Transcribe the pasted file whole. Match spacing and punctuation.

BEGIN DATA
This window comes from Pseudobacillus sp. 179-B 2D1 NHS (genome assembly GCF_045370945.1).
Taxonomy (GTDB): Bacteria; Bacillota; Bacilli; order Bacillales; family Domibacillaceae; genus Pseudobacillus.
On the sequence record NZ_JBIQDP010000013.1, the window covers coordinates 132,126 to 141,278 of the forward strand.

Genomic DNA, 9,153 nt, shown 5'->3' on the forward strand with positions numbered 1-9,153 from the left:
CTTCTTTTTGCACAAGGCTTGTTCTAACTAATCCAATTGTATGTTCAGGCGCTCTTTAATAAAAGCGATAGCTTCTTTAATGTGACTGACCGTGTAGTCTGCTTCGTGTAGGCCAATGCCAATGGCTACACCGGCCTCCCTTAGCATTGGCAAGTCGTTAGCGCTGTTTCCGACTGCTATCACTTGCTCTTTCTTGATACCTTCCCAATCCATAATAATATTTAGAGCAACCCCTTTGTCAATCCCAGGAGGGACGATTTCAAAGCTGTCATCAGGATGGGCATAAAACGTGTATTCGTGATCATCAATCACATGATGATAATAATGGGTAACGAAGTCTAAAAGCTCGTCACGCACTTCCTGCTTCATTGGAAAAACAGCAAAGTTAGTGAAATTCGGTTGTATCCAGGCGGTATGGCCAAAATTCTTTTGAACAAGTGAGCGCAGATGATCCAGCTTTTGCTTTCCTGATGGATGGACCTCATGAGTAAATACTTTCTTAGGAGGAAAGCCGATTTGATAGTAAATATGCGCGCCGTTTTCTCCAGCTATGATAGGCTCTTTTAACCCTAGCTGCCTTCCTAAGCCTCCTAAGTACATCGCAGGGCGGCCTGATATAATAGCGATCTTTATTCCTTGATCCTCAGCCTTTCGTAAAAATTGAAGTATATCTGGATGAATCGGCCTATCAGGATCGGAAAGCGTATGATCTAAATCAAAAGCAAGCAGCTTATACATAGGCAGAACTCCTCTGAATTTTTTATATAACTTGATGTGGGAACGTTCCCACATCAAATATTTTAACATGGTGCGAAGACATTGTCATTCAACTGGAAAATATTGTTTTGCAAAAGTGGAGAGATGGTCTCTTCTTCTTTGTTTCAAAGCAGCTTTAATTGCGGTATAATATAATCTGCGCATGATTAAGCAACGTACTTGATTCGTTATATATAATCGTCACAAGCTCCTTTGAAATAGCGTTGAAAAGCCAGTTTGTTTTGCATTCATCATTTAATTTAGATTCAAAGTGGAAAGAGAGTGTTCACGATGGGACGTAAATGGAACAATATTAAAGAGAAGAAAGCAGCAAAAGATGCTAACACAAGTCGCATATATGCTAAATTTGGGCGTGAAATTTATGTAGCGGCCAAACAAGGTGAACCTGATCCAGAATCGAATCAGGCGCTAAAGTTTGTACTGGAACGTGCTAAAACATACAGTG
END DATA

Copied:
This window comes from Pseudobacillus sp. 179-B 2D1 NHS (genome assembly GCF_045370945.1).
Taxonomy (GTDB): Bacteria; Bacillota; Bacilli; order Bacillales; family Domibacillaceae; genus Pseudobacillus.
On the sequence record NZ_JBIQDP010000013.1, the window covers coordinates 132,126 to 141,278 of the forward strand.

Genomic DNA, 9,153 nt, shown 5'->3' on the forward strand with positions numbered 1-9,153 from the left:
CTTCTTTTTGCACAAGGCTTGTTCTAACTAATCCAATTGTATGTTCAGGCGCTCTTTAATAAAAGCGATAGCTTCTTTAATGTGACTGACCGTGTAGTCTGCTTCGTGTAGGCCAATGCCAATGGCTACACCGGCCTCCCTTAGCATTGGCAAGTCGTTAGCGCTGTTTCCGACTGCTATCACTTGCTCTTTCTTGATACCTTCCCAATCCATAATAATATTTAGAGCAACCCCTTTGTCAATCCCAGGAGGGACGATTTCAAAGCTGTCATCAGGATGGGCATAAAACGTGTATTCGTGATCATCAATCACATGATGATAATAATGGGTAACGAAGTCTAAAAGCTCGTCACGCACTTCCTGCTTCATTGGAAAAACAGCAAAGTTAGTGAAATTCGGTTGTATCCAGGCGGTATGGCCAAAATTCTTTTGAACAAGTGAGCGCAGATGATCCAGCTTTTGCTTTCCTGATGGATGGACCTCATGAGTAAATACTTTCTTAGGAGGAAAGCCGATTTGATAGTAAATATGCGCGCCGTTTTCTCCAGCTATGATAGGCTCTTTTAACCCTAGCTGCCTTCCTAAGCCTCCTAAGTACATCGCAGGGCGGCCTGATATAATAGCGATCTTTATTCCTTGATCCTCAGCCTTTCGTAAAAATTGAAGTATATCTGGATGAATCGGCCTATCAGGATCGGAAAGCGTATGATCTAAATCAAAAGCAAGCAGCTTATACATAGGCAGAACTCCTCTGAATTTTTTATATAACTTGATGTGGGAACGTTCCCACATCAAATATTTTAACATGGTGCGAAGACATTGTCATTCAACTGGAAAATATTGTTTTGCAAAAGTGGAGAGATGGTCTCTTCTTCTTTGTTTCAAAGCAGCTTTAATTGCGGTATAATATAATCTGCGCATGATTAAGCAACGTACTTGATTCGTTATATATAATCGTCACAAGCTCCTTTGAAATAGCGTTGAAAAGCCAGTTTGTTTTGCATTCATCATTTAATTTAGATTCAAAGTGGAAAGAGAGTGTTCACGATGGGACGTAAATGGAACAATATTAAAGAGAAGAAAGCAGCAAAAGATGCTAACACAAGTCGCATATATGCTAAATTTGGGCGTGAAATTTATGTAGCGGCCAAACAAGGTGAACCTGATCCAGAATCGAATCAGGCGCTAAAGTTTGTACTGGAACGTGCTAAAACATACAGTG